How To Start A Rabbit Farming In Nigeria

Rabbit Farming In Nigeria – Learn How Setup A Profitable Rabbit Farm

Rabbit breeding is gradually becoming one of Nigeria’s most profitable entrepreneurial activities. It costs less money to start rabbit farming in Nigeria than it is to start other animal farming businesses such as fish farming, cattle rearing, and so on.

Rabbits also grow quickly and are used for meat and as a great source of fur and can also be raised as house pets.

Rabbit meat (white meat) has a higher protein ratio, energy, calcium, and vitamin content than meat from other animals, has a distinct flavor, and is low in cholesterol and sodium.

New Zealand White, New Zealand Black, New Zealand Red, Flemish Giant, Belgium White, and Chinchilla are all rabbit species.

In order to grow rabbits profitably in Nigeria, keep the following in mind:

Breed Selection

  • Select good breed/parent stock based on your preference. However, it is important to select the breed that is healthy, active, but calm.
  • Check for sexual maturity. A mature buck usually has a big scrotum, while a mature doe’s vagina is pale, white-pink color.

Housing

  • The easiest way to raise a large number of rabbits (colony) is to use a battery cage system or an intensive system.
  • A colony can also be raised in a deep litter system on floor beddings of wood shavings (saw dusts), corn chaffs or hays, etc.
  • The hutch (cage) for the rabbit should be made of iron or wood of adequate size.
  • The hutch should be held in a shaded area with cross ventilation and should provide room for a drinker and feeder.
  • Male and female rabbits should not be housed together unless they are breeding.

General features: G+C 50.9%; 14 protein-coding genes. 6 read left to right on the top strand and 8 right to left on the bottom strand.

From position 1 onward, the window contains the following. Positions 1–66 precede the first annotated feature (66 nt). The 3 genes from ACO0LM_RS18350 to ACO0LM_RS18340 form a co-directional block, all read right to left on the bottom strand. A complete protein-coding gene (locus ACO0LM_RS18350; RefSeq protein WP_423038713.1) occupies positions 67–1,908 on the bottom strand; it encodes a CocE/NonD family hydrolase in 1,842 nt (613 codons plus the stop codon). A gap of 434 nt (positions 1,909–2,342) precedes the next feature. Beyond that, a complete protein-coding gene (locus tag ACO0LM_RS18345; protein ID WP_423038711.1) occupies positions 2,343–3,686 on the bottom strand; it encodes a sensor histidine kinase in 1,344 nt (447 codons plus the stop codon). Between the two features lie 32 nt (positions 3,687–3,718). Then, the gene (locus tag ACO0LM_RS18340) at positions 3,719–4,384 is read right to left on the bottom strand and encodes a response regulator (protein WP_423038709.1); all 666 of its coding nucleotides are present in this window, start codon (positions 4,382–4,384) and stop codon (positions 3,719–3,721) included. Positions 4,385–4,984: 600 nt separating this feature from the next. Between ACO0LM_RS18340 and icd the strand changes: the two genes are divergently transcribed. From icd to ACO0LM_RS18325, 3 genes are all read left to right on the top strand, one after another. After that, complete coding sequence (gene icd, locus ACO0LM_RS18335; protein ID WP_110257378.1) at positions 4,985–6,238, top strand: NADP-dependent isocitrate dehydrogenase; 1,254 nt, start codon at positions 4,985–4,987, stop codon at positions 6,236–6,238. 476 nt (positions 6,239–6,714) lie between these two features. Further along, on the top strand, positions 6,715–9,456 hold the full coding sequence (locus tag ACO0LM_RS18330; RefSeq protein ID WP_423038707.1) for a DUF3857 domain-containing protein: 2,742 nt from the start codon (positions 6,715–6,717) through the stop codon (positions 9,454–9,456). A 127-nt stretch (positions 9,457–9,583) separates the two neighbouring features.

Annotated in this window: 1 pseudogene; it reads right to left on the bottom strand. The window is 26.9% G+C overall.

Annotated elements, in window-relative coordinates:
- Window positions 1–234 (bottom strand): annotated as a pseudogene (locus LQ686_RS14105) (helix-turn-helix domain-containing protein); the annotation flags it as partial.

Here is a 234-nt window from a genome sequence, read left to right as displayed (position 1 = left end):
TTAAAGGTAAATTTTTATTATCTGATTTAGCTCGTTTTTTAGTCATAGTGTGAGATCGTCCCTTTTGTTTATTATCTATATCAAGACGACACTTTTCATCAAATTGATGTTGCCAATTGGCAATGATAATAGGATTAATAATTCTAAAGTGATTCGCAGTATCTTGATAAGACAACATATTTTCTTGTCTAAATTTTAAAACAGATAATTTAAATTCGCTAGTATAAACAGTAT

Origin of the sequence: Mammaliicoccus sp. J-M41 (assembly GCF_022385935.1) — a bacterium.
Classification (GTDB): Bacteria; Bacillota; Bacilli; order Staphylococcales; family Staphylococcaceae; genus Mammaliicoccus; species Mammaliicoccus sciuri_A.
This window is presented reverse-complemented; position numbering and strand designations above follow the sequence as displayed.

• Do not hesitate to identify ill rabbits and quarantine them quickly. Infectious diseases spread quickly among rabbits.

Feeding

  • Please provide them with high-quality hay or a wide range of grasses, such as elephant grass or Napier grass.
  • Potatoes, cabbages, and lettuce are all good options.
  • It would be best if you fed them twice a day, in the morning and at night.
  • If you’re going to add a different kind of food, take it cautiously. They are unable to adjust to a new form of food quickly.
  • Get enough water containers for your rabbits so they can drink clean enough water.

Reproduction

  • Never put a buck in the hutch of a doe. The doe can only be taken to the buck for breeding purposes.
  • Mating can only be done with mature bucks.
  • Mating occurs best between the hours of 5 and 7 a.m.
  • After 15 days, you can observe for pregnancy. A pregnant doe is attractive and likes to sleep more.
  • In a year, a doe will give birth 5–6 times.
  • The gestation period is 28–32 days, and the average mother will have six (6) kittens.
  • After one month, the mother should be removed from the kittens and placed for mating again.
  • Kittens are born blind, and they will stay that way for up to ten days. As a result, they must be supported in getting milk from their mother and must be shielded from the cold.
  • Avoid touching the kittens with bare hands.

Biosafety is Essential

  • Maintain the cleanliness of the hutch and shed.
  • Clean the hutch or floor of feces, vomit, and discarded food products.

Diseases and Pests

  • Prevent soldier ants from entering the shed and hutch.
  • Proper rabbit care can keep pathogens and rodents away.

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